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Does LeBron Need a Buddy to Get Back on Top?

After injuries ended their repeat bid in Round 1, the Lakers are looking to reboot their supporting cast around LeBron and AD. Talks of a deal that would land Buddy Hield in Los Angeles are heating up.

Getty Images/Ringer illustration

For the third consecutive year, the Lakers are hoping to have a big offseason. In 2019, they acquired Anthony Davis. After a title in 2020, Dennis Schröder, Montrezl Harrell, Marc Gasol, and Wes Matthews were added. The team was even better on paper. But after an injury-riddled season resulting in a Round 1 loss, it’s back to the drawing board.

Stars have everyone’s focus this summer: Dame, Beal, Russ, Kawhi, Lowry, and Simmons. Buddy Hield doesn’t have the same wattage, but he could be exactly what the Lakers need.

Multiple reports have indicated that the Lakers are interested in a deal for Buddy, and with fewer than 24 hours until the 2021 draft, multiple league sources say Los Angeles has stepped up its efforts by adding the no. 22 pick to a deal that’d include Montrezl Harrell and Kyle Kuzma or Kentavious Caldwell-Pope. Hield to L.A. now has real traction, which would give the Lakers what they need: shooting. Elite shooting. Since Hield entered the league in 2016-17, only he, Steph Curry, Klay Thompson, and Duncan Robinson have averaged higher than 40 percent from 3 on more than seven attempts per game. Last season, the Lakers ranked 21st in 3-point percentage and 24th in 3-point attempts per game. Now Hield could be a floor-spacing weapon with LeBron James and Anthony Davis. That’s why the Lakers want him.

There is a large segment of Kings fans who see Hield as a losing player and one of the remnants of the embarrassing Vlade Divac era. Kings fans have seen Hield jog back on defense, fall asleep away from the ball, and get blown by on the perimeter—or sometimes all of the above.

But Hield has never been on a winning team in the NBA. He has never had any real structure and has cycled through many different teammates, coaches, and front-office executives throughout his career. If the 28-year-old were playing on a contender, his defensive efforts and focus would improve. But there’s no question about what he can bring on offense. Shooting is an important championship ingredient, and Hield is one of the best at it. He can use deceptive moves when racing around screens. He sprints up the floor to get available for early offense. He relocates to get himself open.

Hield makes 42.8 percent of his 3s on the move off the catch. From a standstill, he makes 45.8 percent of his 3s, according to Second Spectrum. He played most of his rookie season in New Orleans with a dominant interior threat in Davis before he was dealt to Sacramento in the DeMarcus Cousins trade. And he’s never played with a truly great playmaker like LeBron, who added years to Kyle Korver’s career. Imagine what he could do for Hield.

Hield can handle the ball a bit, too. He just had the best passing season of his career, often playing a more patient style. Around the league, Hield has plenty of skeptics. But his fans in opposing front offices are a bit surprised more teams haven’t chased hard after him. Hield has three seasons left on his contract: $22 million next season, then $20.5 million, and then $18.6 million. That’s a fair salary for an elite shooter and a solid passer who could maybe step up his defense in a new situation.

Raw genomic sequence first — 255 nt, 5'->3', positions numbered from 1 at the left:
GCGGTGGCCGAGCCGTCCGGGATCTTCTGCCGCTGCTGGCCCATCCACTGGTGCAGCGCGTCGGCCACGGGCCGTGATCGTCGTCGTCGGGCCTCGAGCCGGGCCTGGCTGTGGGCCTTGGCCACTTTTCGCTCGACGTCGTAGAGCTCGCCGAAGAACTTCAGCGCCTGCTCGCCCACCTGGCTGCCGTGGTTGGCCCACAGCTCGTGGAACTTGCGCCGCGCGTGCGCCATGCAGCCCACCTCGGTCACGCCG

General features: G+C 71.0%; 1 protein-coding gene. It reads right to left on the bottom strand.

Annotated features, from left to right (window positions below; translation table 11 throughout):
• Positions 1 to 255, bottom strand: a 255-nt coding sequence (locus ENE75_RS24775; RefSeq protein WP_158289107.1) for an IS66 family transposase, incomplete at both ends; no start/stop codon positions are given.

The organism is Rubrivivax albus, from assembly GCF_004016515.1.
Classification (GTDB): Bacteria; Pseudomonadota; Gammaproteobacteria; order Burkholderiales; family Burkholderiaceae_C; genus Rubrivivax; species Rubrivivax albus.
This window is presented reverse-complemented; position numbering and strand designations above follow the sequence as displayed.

The Lakers might get him for Kuzma, Harrell, and a pick. It’s a competitive offer, but not unbeatable. Kuzma is a nice player, but he’s still frustratingly inconsistent on offense, and he has only two guaranteed seasons left on his contract. Harrell logged DNP-CDs in the playoffs and would become an unrestricted free agent in 2022 if he picks up his option.

Both Kuzma and Harrell have their flaws, but they’d fit in Sacramento. The Kings could lose center Richaun Holmes in free agency; the Hornets are one of the numerous teams with interest in Holmes, league sources say. Harrell would be a great replacement as an energetic big who can score athletically in the paint. He’s a natural fit with Tyrese Haliburton and De’Aaron Fox. Opting into his deal could be in Harrell’s best interest financially, too, as it would keep him out of this offseason’s shallow market and allow him to rehab his value in Sacramento before trying free agency again next year.

The emergence of Haliburton and Fox in the backcourt also makes Hield expendable. Though not yet 30, Hield isn’t a great fit for the Kings’ new timeline. Kuzma, 26, would add a much-needed forward who can get buckets and play quality defense. League sources said earlier this week that Sacramento is also exploring the market for Marvin Bagley III. Frontcourt minutes could soon be free for a player like Kuzma to have a consistent role. If Sacramento instead choses Caldwell-Pope in the deal, he’d provide inferior shooting to Hield but superior defense.

The Kings could be a win-win for both Kuzma and Harrell, and adding the 22nd pick would give Sacramento an opportunity to draft another prospect from this deep class. Hield could make an impact for a winning team for the first time since he was at Oklahoma, back when he was lauded for working hard, hustling, and having an insatiable appetite for winning games.

In 2016, one year before Rob Pelinka was hired by the Lakers, Hield hired Pelinka to be his agent. Hield remains with Landmark, Pelinka’s former agency, to this day. Pelinka saw his potential back then. Hield may not be the best player who changes teams, but he could be the most important.